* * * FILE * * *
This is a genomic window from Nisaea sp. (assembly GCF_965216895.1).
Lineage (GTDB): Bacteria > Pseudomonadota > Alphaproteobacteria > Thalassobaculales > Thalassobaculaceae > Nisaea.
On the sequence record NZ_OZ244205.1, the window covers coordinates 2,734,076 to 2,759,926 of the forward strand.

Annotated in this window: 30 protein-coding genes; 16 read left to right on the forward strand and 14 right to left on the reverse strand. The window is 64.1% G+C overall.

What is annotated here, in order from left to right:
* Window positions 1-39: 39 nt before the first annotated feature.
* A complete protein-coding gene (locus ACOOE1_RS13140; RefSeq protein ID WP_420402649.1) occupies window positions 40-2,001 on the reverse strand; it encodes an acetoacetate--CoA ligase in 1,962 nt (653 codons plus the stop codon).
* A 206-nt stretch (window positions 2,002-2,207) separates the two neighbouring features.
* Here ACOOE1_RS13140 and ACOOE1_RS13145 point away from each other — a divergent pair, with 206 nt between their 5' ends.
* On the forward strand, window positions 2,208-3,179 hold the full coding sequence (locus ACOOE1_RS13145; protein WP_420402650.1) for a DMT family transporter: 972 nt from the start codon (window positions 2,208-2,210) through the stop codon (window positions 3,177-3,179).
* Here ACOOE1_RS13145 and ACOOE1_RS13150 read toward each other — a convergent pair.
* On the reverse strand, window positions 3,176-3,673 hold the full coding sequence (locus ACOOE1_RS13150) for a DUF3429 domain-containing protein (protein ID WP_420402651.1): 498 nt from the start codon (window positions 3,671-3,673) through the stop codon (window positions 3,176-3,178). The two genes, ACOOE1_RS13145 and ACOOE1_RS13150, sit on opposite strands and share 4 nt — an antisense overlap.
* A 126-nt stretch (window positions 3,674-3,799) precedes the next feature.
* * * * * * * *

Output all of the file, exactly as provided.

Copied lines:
This is a genomic window from Nisaea sp. (assembly GCF_965216895.1).
Lineage (GTDB): Bacteria > Pseudomonadota > Alphaproteobacteria > Thalassobaculales > Thalassobaculaceae > Nisaea.
On the sequence record NZ_OZ244205.1, the window covers coordinates 2,734,076 to 2,759,926 of the forward strand.

Annotated in this window: 30 protein-coding genes; 16 read left to right on the forward strand and 14 right to left on the reverse strand. The window is 64.1% G+C overall.

What is annotated here, in order from left to right:
* Window positions 1-39: 39 nt before the first annotated feature.
* A complete protein-coding gene (locus ACOOE1_RS13140; RefSeq protein ID WP_420402649.1) occupies window positions 40-2,001 on the reverse strand; it encodes an acetoacetate--CoA ligase in 1,962 nt (653 codons plus the stop codon).
* A 206-nt stretch (window positions 2,002-2,207) separates the two neighbouring features.
* Here ACOOE1_RS13140 and ACOOE1_RS13145 point away from each other — a divergent pair, with 206 nt between their 5' ends.
* On the forward strand, window positions 2,208-3,179 hold the full coding sequence (locus ACOOE1_RS13145; protein WP_420402650.1) for a DMT family transporter: 972 nt from the start codon (window positions 2,208-2,210) through the stop codon (window positions 3,177-3,179).
* Here ACOOE1_RS13145 and ACOOE1_RS13150 read toward each other — a convergent pair.
* On the reverse strand, window positions 3,176-3,673 hold the full coding sequence (locus ACOOE1_RS13150) for a DUF3429 domain-containing protein (protein ID WP_420402651.1): 498 nt from the start codon (window positions 3,671-3,673) through the stop codon (window positions 3,176-3,178). The two genes, ACOOE1_RS13145 and ACOOE1_RS13150, sit on opposite strands and share 4 nt — an antisense overlap.
* A 126-nt stretch (window positions 3,674-3,799) precedes the next feature.